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Son of Liberty
A son's calling and a mother's heartache.


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Twenty-four-year-old Army Specialist Casey Sheehan, a Humvee mechanic, was killed in Iraq on April 4, 2004, when his unit was attacked with rocket-propelled grenades and small-arms fire in a firefight outside Baghdad. By now, the whole world knows that Casey’s mother, Cindy Sheehan, did not want him in Iraq and did not support his decision to serve in the military.

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But Casey, a devout Roman Catholic, believed that he could do no other: He believed that God had called him to military service.

“It’s all he wanted to do was serve God and his country his whole life,” his sister, Carly Sheehan, told the Associated Press shortly after his death. “He was a Boy Scout from age six or seven and [an] Eagle Scout. It was kind of a natural progression to go into the military from that. He said he was enjoying the military because it was just like the Boy Scouts, but they got guns.”

Allison Corrigan, a family friend, said that Casey, who had reenlisted after the start of hostilities in Iraq, “definitely is one of those people who lived his life through a higher calling. He knew there was something big he was supposed to be part of.”

On a memorial website devoted to Casey’s memory, friends Judy and Jim Brennan recall Casey as “a person of dignity and purpose. Being in the military was important to him.”

And in a piece titled “Missing Casey,” the San Francisco Chronicle reported the Sheehan family told friends, “Casey was convinced that while in uniform he could help people, that Casey wanted to be a chaplain’s assistant and perhaps make a career out of the Army.”

This, of course, is precisely what his mother did not want him to do. I don’t blame her. I’ve been married to the military since 1987, the year my husband became a commissioned officer in the United States Army. It’s not a warm, fuzzy career choice, and military wives spend a lot of time worrying about where their husbands might be sent. Today we have two healthy sons who have reached draft age at a time when their country is at war, and likely to remain so for many years. Do I want them following their dad into military service? I admit it wouldn’t be my first choice.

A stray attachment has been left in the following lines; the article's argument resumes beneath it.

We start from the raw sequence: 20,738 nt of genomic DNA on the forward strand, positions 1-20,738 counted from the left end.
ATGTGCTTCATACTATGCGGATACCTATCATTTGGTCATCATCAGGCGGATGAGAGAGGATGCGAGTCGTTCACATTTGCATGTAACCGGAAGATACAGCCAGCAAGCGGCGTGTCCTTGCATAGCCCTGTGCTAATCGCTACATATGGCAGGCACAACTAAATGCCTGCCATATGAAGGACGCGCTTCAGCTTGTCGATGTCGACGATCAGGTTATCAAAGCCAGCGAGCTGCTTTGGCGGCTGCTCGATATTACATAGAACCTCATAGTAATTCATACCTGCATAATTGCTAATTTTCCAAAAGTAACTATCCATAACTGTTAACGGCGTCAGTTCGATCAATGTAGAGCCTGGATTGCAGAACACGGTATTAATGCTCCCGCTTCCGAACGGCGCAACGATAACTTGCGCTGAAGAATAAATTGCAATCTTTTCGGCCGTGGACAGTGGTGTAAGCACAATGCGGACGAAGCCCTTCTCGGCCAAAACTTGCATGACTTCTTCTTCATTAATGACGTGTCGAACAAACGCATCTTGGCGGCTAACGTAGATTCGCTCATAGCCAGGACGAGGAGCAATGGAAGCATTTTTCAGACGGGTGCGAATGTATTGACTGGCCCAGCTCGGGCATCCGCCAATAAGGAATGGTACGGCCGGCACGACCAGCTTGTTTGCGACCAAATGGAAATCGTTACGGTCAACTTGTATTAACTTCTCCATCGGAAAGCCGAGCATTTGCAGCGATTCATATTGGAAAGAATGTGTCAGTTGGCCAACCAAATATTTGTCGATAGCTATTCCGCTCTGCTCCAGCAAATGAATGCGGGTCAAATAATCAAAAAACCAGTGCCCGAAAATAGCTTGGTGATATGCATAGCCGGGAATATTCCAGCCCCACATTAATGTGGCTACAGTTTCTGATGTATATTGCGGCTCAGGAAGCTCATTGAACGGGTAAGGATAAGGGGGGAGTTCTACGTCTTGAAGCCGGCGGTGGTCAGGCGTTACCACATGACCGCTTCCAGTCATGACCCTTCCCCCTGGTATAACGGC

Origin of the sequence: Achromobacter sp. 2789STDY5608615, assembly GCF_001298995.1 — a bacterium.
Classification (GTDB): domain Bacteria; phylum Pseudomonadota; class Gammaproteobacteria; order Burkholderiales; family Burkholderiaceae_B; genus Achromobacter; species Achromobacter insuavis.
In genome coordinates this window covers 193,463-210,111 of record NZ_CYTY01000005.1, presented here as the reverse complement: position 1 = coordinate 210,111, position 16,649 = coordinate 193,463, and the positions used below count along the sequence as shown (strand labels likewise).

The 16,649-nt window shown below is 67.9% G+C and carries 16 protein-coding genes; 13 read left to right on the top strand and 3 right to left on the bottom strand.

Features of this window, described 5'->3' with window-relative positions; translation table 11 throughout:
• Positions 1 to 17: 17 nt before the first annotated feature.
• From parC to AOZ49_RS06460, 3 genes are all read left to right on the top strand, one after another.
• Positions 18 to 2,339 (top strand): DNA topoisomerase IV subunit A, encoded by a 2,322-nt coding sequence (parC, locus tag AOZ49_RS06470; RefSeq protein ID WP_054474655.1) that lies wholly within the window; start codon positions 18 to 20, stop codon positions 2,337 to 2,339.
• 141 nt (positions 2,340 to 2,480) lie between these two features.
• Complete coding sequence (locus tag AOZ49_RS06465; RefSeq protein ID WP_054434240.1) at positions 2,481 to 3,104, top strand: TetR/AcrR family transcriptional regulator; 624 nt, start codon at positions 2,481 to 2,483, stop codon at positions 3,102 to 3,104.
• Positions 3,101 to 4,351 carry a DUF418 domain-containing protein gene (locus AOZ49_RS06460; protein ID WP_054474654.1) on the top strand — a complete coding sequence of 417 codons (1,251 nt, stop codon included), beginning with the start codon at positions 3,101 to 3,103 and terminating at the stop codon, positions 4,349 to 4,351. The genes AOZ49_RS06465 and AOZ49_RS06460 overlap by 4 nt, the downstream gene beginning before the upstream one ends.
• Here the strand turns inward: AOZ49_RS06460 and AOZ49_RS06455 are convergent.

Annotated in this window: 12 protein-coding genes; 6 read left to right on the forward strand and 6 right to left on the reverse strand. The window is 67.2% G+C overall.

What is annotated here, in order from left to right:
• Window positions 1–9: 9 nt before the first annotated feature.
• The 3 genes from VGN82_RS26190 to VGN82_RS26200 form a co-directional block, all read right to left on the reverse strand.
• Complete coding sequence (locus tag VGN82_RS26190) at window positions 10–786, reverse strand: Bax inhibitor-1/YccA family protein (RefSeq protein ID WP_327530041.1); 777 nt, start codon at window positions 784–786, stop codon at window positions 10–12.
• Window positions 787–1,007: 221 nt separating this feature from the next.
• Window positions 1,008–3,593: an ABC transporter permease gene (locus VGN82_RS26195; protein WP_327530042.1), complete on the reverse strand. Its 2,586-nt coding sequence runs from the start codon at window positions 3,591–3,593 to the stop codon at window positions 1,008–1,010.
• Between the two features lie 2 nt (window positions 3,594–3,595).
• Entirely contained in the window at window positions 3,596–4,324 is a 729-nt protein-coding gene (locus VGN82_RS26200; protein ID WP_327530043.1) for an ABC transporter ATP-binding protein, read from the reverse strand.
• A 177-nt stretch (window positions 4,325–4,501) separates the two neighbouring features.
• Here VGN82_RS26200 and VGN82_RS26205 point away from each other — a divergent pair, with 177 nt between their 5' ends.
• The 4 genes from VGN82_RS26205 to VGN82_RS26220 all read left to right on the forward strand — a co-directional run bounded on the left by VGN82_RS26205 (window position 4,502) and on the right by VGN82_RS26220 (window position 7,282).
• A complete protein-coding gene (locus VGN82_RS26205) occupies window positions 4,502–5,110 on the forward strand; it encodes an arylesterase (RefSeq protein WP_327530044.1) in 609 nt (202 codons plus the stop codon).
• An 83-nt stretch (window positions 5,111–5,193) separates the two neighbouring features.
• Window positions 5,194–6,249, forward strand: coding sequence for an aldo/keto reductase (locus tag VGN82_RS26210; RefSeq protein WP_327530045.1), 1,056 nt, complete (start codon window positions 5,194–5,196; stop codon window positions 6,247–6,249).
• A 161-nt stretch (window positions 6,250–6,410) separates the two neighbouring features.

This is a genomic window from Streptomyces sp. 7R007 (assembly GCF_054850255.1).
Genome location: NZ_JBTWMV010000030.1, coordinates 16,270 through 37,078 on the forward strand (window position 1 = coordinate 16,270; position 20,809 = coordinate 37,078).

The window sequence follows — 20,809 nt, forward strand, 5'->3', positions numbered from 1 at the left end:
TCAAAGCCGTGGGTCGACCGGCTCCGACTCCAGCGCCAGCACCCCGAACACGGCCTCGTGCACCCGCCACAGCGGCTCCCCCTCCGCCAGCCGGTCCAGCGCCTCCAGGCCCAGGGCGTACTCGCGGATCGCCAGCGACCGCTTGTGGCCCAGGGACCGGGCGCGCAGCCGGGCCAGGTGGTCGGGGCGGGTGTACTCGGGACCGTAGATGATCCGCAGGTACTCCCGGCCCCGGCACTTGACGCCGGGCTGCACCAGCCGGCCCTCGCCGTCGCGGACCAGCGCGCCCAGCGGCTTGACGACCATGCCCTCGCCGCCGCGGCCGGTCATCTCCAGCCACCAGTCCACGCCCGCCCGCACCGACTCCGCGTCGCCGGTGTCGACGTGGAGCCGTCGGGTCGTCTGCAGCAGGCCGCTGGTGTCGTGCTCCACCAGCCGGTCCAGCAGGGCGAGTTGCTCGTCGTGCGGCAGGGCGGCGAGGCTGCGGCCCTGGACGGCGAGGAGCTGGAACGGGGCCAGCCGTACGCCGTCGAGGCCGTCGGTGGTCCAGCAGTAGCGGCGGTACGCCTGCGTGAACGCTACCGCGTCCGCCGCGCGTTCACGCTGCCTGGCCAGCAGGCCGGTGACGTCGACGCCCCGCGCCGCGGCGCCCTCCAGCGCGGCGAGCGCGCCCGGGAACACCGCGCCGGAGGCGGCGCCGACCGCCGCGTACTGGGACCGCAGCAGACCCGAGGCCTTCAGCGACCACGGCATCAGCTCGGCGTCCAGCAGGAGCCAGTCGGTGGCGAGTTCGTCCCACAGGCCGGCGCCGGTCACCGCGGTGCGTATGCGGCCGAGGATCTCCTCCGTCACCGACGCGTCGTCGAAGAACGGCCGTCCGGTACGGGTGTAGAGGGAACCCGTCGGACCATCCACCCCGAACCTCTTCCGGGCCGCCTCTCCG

If it were up to mothers, no son or daughter would ever volunteer for military service. We don’t like seeing our children do dangerous things, whether it’s leaping from the top of jungle gyms or volunteering for rescue missions in Iraq, as Casey Sheehan did.

But if mothers really could pick their children’s careers, what kind of a world would we have? We would wake up one morning to discover that we had no more soldiers, policemen or firemen, no freedom fighters, no prison guards or life guards. We would find ourselves in a world in which the strong preyed upon the weak, a world in which millions would be abandoned to the tender mercies of death squads and serial killers, to those who rape and torture, exploit and enslave. What a terrible world it would be.

In his book, The Call, theologian Os Guinness writes: “At some point every one of us confronts the question: How do I find and fulfill the central purpose of my life? … Answering the call of our Creator is ‘the ultimate why’ for living, the highest source of purpose in human existence.”

Some people are called to medicine; others are called to the priesthood. Still others, like Casey Sheehan, are called to put on a uniform, pick up a gun, and defend their country in times of war. “There is joy,” Guinness writes, “in fulfilling a calling that fits who we are and, like the pillar of cloud and fire, goes ahead of our lives to lead us… Our gifts and destiny do not lie expressly in our parents’ wishes, our boss’s plans, our peer group’s pressures, our generation’s prospects, or our society’s demands. Rather, we each need to know our own unique design, which is God’s design for us.”

This is not easy for parents to accept, but accept it we must. Whatever our children are called to do, our job is to honor their decisions and to pray for them as they carry out necessary human tasks in a fallen world.

Casey Sheehan was not the first to die performing these tasks, nor will he be the last. Next month we will recall once again the terrible events that launched the war against Islamofascist extremism. On recently released audio records of that day we hear the desperate cries for help, and of the valiant efforts to save the victims. A commitment to their callings led hundreds of police officers and firefighters, and at least one priest, to their deaths that day–brave and noble men killed in service to their neighbors.

A sense of calling means that each of us does our best to help free the world from the darkness and devastation that threaten to overwhelm it. Through work well done, we witness to the One who calls us–just as Casey Sheehan did.

Anne Morse is a freelance writer in Virginia.



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